In terms of early applications of the technology, JP Morgan’s is a good example. Though they call it a “cryptocurrency”, the reality is more nuanced than that. Really, in this case, it is more of the application of a token on top of a private distributed ledger network acting as an accounting mechanism. It isn’t a replacement for actual money, it’s a more efficient means of tracking who owns what and where.

JP Morgan sees three potential immediate use cases for JPM Coin. The first is for international payments similar to wire transfers to reduce settlement times so that payments can happen in real time at any time of day. The second is to provide faster settlement of payments for securities like bond offerings. The third is to allow global subsidiaries of companies to represent cash on their balance sheets without having to continually wire money around the world.

Now you might be thinking: isn’t Jamie Dimon the CEO of JP Morgan and didn’t he famously declare bitcoin a fraud back in 2017? Well, yes he did. But for those who weren’t paying attention, he and his managers have consistently said that blockchain, as well as digital currencies that were regulated, hold promise. While he may not be a fan of the bitcoin global cryptocurrency, he and his company have invested considerably in exploring the technology that powers it.

This is a nuance that many have not appreciated. This technology holds a lot of promise for providing greater traceability and transparency in processes today, where it is lacking and reducing the burdens of regulations rather than simply eliminating them. Indeed, JP Morgan has made it clear in their JPM Coin that “Only institutional customers passing JP Morgan KYC can transact with these coins”. Thus JP Morgan is exploring how these technologies can be used to both better address regulatory constraints as well as provide improvements over existing financial technology.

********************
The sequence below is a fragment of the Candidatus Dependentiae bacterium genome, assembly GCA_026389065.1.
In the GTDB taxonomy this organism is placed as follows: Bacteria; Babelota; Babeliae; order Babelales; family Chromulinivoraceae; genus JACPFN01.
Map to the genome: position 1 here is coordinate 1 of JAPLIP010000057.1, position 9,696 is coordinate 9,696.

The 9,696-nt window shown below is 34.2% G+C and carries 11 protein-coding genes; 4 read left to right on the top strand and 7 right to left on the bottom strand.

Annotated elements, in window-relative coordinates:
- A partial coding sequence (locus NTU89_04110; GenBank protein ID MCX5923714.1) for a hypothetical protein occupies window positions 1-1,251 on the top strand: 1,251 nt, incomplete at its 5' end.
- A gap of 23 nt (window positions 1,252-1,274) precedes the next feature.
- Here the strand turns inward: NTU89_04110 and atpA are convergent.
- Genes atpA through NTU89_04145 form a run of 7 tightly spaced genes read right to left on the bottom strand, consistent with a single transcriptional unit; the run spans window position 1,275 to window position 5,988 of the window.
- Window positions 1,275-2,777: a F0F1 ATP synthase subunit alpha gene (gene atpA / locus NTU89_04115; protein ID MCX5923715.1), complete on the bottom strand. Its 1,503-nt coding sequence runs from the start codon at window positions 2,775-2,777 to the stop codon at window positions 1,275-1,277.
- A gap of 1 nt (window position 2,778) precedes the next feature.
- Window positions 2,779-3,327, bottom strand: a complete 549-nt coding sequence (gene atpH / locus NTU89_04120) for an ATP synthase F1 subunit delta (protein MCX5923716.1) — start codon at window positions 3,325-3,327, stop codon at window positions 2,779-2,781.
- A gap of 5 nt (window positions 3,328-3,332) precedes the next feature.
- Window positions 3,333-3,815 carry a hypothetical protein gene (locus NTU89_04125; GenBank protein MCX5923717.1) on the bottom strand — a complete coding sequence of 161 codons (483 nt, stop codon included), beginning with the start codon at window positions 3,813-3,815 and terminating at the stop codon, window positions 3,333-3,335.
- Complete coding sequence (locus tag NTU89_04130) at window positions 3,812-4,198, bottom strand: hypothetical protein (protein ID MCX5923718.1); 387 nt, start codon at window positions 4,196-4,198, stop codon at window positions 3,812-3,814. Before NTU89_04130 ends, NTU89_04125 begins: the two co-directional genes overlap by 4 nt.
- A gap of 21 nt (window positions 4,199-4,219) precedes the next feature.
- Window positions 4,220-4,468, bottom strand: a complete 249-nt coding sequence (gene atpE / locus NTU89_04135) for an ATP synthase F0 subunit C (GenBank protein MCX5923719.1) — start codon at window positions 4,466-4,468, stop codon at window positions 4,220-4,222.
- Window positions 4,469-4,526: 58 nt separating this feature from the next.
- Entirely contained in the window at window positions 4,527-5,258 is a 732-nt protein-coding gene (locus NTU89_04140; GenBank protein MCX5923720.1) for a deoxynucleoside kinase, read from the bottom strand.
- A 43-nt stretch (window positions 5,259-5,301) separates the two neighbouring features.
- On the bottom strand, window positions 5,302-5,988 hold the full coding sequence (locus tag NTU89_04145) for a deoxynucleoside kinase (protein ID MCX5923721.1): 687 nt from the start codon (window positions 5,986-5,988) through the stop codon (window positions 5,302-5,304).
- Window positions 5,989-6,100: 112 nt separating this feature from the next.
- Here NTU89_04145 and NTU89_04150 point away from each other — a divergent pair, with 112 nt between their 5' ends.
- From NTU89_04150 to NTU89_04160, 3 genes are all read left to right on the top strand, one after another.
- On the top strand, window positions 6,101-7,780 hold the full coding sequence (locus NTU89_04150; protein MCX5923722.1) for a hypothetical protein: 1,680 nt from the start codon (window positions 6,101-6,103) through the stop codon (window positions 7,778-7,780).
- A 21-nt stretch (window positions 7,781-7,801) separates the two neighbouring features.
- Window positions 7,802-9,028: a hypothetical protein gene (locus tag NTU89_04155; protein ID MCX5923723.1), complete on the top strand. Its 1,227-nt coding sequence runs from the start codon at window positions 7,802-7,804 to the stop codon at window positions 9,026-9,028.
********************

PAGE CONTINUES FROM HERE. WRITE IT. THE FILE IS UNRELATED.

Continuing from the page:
This lends itself well to Bermuda’s positioning in this space. Bermuda is setting itself apart by combining our world-renowned reputation for transparency and the highest standards of global regulatory compliance with a leading path to regulatory certainty, by providing specific laws and guidelines that companies can follow.

This, as opposed to the approach taken by other jurisdictions that want to provide guidance through court cases. The challenge of doing business under that approach is that even if you do everything right, you may still wind up spending time in court defending your decisions rather than being focused on building your business.

Companies looking to Bermuda are keen to be able to demonstrate to their customers that they are adhering to high regulatory standards that ensure their customer’s money is well protected. This has considerable value for companies that want to clearly demonstrate that they are nothing like bad actors like QuadrigaCX where the founder died and was the only one who held the keys to much of the company’s $150 million in customer assets.

Thus, Bermuda is best placed to advance the pace of the digitisation of global commerce as modern technology is applied to the highly regulated world of finance. As we see more companies like JP Morgan experiment with the technology, we will see overall growth and capabilities, that previously haven’t been thought of, emerge.

Denis Pitcher is a Bermudian tech entrepreneur with an interest in exploring the potential of blockchain and distributed ledger technologies for Bermuda. He is a fintech consultant to the Bermuda Government’s fintech Business Unit as well as a tech cofounder and chief architect of, a global tourism technology solutions provider. He can be reached at

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Published Feb 26, 2019 at 8:00 am (Updated Feb 26, 2019 at 10:26 am)

JPM Coin a significant step for fintech